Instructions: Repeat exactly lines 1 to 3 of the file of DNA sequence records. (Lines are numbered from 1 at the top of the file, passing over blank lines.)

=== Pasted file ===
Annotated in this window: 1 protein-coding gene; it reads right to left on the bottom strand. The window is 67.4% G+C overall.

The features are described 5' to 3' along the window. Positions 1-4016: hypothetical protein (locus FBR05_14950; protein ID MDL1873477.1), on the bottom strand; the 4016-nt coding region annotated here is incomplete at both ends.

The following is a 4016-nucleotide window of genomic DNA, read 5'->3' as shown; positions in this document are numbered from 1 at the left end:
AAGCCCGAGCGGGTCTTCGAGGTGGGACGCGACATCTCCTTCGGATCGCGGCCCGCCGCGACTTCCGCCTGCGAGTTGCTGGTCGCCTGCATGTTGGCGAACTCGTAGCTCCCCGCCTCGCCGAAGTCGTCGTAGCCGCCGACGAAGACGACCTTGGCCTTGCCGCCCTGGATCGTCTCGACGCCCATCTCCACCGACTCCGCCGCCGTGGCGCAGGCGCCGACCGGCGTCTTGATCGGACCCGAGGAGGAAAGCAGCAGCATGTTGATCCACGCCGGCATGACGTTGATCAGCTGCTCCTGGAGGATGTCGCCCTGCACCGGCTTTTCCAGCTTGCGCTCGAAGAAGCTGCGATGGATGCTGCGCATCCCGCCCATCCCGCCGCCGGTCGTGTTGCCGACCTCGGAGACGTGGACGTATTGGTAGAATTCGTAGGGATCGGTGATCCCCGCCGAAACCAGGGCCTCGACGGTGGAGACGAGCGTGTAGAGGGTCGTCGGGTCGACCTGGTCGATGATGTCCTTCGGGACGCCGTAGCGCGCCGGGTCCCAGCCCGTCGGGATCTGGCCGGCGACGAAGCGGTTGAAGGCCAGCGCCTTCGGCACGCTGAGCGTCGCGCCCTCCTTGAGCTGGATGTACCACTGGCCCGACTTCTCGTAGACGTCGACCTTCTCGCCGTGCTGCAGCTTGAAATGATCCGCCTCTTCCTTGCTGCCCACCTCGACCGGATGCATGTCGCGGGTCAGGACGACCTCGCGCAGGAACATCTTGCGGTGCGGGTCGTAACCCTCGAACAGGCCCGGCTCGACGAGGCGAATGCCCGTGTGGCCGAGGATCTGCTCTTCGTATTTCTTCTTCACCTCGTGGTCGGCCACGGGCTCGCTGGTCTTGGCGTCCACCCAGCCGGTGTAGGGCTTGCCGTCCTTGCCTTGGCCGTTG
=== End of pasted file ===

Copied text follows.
Annotated in this window: 1 protein-coding gene; it reads right to left on the bottom strand. The window is 67.4% G+C overall.

The features are described 5' to 3' along the window. Positions 1-4016: hypothetical protein (locus FBR05_14950; protein ID MDL1873477.1), on the bottom strand; the 4016-nt coding region annotated here is incomplete at both ends.

The following is a 4016-nucleotide window of genomic DNA, read 5'->3' as shown; positions in this document are numbered from 1 at the left end: